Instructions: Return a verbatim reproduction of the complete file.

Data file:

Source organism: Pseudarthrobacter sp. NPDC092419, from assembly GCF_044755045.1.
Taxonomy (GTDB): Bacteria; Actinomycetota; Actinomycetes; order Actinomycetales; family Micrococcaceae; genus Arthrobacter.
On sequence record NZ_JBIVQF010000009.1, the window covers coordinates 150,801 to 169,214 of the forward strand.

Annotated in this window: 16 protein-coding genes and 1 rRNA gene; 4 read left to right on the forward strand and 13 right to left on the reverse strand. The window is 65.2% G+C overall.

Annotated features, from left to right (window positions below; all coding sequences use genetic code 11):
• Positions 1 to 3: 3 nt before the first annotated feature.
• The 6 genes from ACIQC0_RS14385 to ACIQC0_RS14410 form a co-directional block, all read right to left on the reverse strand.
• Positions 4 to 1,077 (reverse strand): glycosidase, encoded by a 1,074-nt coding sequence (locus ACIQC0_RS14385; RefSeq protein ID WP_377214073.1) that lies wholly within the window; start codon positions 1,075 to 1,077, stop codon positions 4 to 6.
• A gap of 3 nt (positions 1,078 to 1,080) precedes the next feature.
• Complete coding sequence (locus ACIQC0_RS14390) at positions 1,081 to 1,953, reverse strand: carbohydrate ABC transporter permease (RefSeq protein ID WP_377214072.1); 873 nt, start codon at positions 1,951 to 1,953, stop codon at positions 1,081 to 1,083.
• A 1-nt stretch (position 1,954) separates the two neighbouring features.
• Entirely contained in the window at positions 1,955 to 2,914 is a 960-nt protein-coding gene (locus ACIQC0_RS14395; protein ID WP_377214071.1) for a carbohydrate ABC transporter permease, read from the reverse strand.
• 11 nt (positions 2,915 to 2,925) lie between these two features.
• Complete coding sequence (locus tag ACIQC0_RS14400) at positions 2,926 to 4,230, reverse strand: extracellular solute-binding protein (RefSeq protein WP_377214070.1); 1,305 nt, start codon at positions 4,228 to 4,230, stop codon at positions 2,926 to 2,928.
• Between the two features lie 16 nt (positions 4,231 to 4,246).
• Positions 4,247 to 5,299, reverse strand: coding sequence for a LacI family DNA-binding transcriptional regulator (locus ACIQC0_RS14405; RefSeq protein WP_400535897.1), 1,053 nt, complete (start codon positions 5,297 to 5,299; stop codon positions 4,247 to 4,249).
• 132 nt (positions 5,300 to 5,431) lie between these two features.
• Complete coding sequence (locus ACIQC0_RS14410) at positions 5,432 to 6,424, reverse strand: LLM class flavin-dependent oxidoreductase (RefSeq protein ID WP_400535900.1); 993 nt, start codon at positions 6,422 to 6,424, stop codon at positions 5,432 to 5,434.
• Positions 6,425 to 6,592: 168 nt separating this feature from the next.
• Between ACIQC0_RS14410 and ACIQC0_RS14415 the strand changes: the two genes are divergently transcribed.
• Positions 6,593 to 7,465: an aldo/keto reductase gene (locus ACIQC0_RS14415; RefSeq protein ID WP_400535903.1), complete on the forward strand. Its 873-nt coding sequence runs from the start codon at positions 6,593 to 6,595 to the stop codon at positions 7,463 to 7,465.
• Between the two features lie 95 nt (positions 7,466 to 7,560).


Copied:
Source organism: Pseudarthrobacter sp. NPDC092419, from assembly GCF_044755045.1.
Taxonomy (GTDB): Bacteria; Actinomycetota; Actinomycetes; order Actinomycetales; family Micrococcaceae; genus Arthrobacter.
On sequence record NZ_JBIVQF010000009.1, the window covers coordinates 150,801 to 169,214 of the forward strand.

Annotated in this window: 16 protein-coding genes and 1 rRNA gene; 4 read left to right on the forward strand and 13 right to left on the reverse strand. The window is 65.2% G+C overall.

Annotated features, from left to right (window positions below; all coding sequences use genetic code 11):
• Positions 1 to 3: 3 nt before the first annotated feature.
• The 6 genes from ACIQC0_RS14385 to ACIQC0_RS14410 form a co-directional block, all read right to left on the reverse strand.
• Positions 4 to 1,077 (reverse strand): glycosidase, encoded by a 1,074-nt coding sequence (locus ACIQC0_RS14385; RefSeq protein ID WP_377214073.1) that lies wholly within the window; start codon positions 1,075 to 1,077, stop codon positions 4 to 6.
• A gap of 3 nt (positions 1,078 to 1,080) precedes the next feature.
• Complete coding sequence (locus ACIQC0_RS14390) at positions 1,081 to 1,953, reverse strand: carbohydrate ABC transporter permease (RefSeq protein ID WP_377214072.1); 873 nt, start codon at positions 1,951 to 1,953, stop codon at positions 1,081 to 1,083.
• A 1-nt stretch (position 1,954) separates the two neighbouring features.
• Entirely contained in the window at positions 1,955 to 2,914 is a 960-nt protein-coding gene (locus ACIQC0_RS14395; protein ID WP_377214071.1) for a carbohydrate ABC transporter permease, read from the reverse strand.
• 11 nt (positions 2,915 to 2,925) lie between these two features.
• Complete coding sequence (locus tag ACIQC0_RS14400) at positions 2,926 to 4,230, reverse strand: extracellular solute-binding protein (RefSeq protein WP_377214070.1); 1,305 nt, start codon at positions 4,228 to 4,230, stop codon at positions 2,926 to 2,928.
• Between the two features lie 16 nt (positions 4,231 to 4,246).
• Positions 4,247 to 5,299, reverse strand: coding sequence for a LacI family DNA-binding transcriptional regulator (locus ACIQC0_RS14405; RefSeq protein WP_400535897.1), 1,053 nt, complete (start codon positions 5,297 to 5,299; stop codon positions 4,247 to 4,249).
• 132 nt (positions 5,300 to 5,431) lie between these two features.
• Complete coding sequence (locus ACIQC0_RS14410) at positions 5,432 to 6,424, reverse strand: LLM class flavin-dependent oxidoreductase (RefSeq protein ID WP_400535900.1); 993 nt, start codon at positions 6,422 to 6,424, stop codon at positions 5,432 to 5,434.
• Positions 6,425 to 6,592: 168 nt separating this feature from the next.
• Between ACIQC0_RS14410 and ACIQC0_RS14415 the strand changes: the two genes are divergently transcribed.
• Positions 6,593 to 7,465: an aldo/keto reductase gene (locus ACIQC0_RS14415; RefSeq protein ID WP_400535903.1), complete on the forward strand. Its 873-nt coding sequence runs from the start codon at positions 6,593 to 6,595 to the stop codon at positions 7,463 to 7,465.
• Between the two features lie 95 nt (positions 7,466 to 7,560).